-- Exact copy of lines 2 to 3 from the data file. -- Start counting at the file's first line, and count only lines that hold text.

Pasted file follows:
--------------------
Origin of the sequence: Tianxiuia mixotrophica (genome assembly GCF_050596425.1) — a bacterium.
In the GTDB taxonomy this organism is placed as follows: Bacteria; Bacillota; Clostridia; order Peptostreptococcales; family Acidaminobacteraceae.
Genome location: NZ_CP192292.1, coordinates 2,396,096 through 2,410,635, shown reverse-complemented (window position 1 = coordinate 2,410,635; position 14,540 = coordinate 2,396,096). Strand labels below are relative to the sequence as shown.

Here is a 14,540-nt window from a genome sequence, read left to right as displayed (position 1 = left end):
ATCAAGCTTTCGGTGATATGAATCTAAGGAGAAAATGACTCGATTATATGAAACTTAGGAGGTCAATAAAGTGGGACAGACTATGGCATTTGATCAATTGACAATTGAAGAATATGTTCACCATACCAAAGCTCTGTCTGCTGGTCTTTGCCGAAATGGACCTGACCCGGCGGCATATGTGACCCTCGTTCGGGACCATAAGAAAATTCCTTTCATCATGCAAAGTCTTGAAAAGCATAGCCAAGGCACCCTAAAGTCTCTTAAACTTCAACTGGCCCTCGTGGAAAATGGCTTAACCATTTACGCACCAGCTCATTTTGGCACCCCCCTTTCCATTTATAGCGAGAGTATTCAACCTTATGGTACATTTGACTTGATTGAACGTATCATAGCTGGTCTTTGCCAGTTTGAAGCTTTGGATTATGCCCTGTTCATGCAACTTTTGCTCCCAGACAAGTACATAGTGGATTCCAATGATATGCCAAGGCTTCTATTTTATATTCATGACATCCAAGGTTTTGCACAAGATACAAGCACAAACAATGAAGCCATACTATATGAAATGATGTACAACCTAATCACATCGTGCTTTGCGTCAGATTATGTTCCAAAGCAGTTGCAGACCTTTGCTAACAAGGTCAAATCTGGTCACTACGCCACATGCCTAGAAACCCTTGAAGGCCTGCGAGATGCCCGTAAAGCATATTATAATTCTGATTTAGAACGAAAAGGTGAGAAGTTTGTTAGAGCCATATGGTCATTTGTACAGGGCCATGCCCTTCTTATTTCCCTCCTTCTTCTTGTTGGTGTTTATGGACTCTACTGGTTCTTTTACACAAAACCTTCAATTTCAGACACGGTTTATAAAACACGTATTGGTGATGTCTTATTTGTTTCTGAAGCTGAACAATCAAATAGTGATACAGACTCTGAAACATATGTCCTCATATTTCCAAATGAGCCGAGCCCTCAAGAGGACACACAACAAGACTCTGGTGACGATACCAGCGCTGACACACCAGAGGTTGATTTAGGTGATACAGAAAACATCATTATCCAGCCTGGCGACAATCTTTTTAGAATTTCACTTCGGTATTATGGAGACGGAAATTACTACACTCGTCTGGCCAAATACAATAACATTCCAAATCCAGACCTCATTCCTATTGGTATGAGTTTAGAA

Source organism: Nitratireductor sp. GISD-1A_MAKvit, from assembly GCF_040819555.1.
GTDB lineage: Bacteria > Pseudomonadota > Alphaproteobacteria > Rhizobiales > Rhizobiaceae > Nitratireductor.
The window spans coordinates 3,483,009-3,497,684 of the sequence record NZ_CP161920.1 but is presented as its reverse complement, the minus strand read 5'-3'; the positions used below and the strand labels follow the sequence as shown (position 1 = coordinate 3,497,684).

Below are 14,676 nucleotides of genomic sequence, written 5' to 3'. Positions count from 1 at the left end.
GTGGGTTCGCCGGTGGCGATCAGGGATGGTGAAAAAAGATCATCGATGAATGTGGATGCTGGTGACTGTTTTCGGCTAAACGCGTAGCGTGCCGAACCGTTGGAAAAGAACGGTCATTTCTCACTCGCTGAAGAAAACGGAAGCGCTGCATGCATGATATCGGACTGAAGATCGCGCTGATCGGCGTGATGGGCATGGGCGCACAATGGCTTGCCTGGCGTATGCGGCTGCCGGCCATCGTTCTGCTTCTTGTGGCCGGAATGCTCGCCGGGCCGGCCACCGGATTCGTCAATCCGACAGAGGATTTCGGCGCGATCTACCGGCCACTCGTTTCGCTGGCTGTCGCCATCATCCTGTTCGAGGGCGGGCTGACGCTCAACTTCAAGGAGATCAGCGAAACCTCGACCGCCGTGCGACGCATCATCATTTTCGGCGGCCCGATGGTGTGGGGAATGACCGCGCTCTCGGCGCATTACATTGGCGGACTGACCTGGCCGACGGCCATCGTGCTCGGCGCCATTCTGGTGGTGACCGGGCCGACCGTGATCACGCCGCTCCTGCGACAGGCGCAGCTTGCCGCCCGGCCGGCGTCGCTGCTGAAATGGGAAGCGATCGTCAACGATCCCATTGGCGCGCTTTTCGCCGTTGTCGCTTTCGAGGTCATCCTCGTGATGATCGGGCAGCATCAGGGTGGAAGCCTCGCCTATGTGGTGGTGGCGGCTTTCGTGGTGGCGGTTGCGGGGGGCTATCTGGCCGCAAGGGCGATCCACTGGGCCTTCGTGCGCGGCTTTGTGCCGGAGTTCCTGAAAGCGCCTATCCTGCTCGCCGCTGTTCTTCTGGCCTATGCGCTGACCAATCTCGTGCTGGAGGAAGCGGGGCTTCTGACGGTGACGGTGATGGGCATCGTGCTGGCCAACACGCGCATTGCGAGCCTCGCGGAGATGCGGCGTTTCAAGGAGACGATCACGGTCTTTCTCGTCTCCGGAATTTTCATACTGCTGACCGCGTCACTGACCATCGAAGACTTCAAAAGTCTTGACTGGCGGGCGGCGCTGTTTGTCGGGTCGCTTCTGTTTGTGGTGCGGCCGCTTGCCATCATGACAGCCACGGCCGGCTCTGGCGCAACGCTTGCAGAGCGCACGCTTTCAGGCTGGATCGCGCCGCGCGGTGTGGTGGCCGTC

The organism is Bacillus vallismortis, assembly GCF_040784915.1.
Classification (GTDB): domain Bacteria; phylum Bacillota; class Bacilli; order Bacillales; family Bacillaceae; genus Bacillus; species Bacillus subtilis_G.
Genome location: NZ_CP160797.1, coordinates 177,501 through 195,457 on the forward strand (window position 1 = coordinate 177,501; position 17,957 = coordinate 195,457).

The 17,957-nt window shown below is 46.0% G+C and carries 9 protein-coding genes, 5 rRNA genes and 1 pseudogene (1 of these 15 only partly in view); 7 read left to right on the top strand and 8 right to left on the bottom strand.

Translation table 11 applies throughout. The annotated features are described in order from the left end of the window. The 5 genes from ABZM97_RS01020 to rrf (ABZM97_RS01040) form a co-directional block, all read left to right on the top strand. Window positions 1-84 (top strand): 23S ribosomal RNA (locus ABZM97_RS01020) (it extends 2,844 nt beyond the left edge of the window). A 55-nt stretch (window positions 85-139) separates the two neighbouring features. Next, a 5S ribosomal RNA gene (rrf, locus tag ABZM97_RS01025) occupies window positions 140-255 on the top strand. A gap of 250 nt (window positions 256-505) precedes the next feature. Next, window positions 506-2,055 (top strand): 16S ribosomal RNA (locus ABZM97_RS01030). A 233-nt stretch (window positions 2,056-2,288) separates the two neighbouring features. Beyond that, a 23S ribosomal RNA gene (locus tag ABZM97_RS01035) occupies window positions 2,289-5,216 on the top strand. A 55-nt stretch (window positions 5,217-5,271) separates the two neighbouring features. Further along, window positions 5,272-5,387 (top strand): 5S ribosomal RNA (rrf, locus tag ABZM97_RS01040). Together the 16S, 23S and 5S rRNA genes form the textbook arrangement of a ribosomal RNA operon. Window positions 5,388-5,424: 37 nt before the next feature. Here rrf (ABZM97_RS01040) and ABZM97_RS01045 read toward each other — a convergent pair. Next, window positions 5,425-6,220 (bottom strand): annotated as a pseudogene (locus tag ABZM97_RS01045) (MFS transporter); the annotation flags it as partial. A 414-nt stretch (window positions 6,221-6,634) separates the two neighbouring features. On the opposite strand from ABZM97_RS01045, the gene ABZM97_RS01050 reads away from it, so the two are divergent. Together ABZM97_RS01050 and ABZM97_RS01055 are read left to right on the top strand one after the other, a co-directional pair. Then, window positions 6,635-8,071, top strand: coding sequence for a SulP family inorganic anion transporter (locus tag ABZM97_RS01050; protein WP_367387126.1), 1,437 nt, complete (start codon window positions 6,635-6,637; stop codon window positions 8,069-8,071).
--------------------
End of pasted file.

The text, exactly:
In the GTDB taxonomy this organism is placed as follows: Bacteria; Bacillota; Clostridia; order Peptostreptococcales; family Acidaminobacteraceae.
Genome location: NZ_CP192292.1, coordinates 2,396,096 through 2,410,635, shown reverse-complemented (window position 1 = coordinate 2,410,635; position 14,540 = coordinate 2,396,096). Strand labels below are relative to the sequence as shown.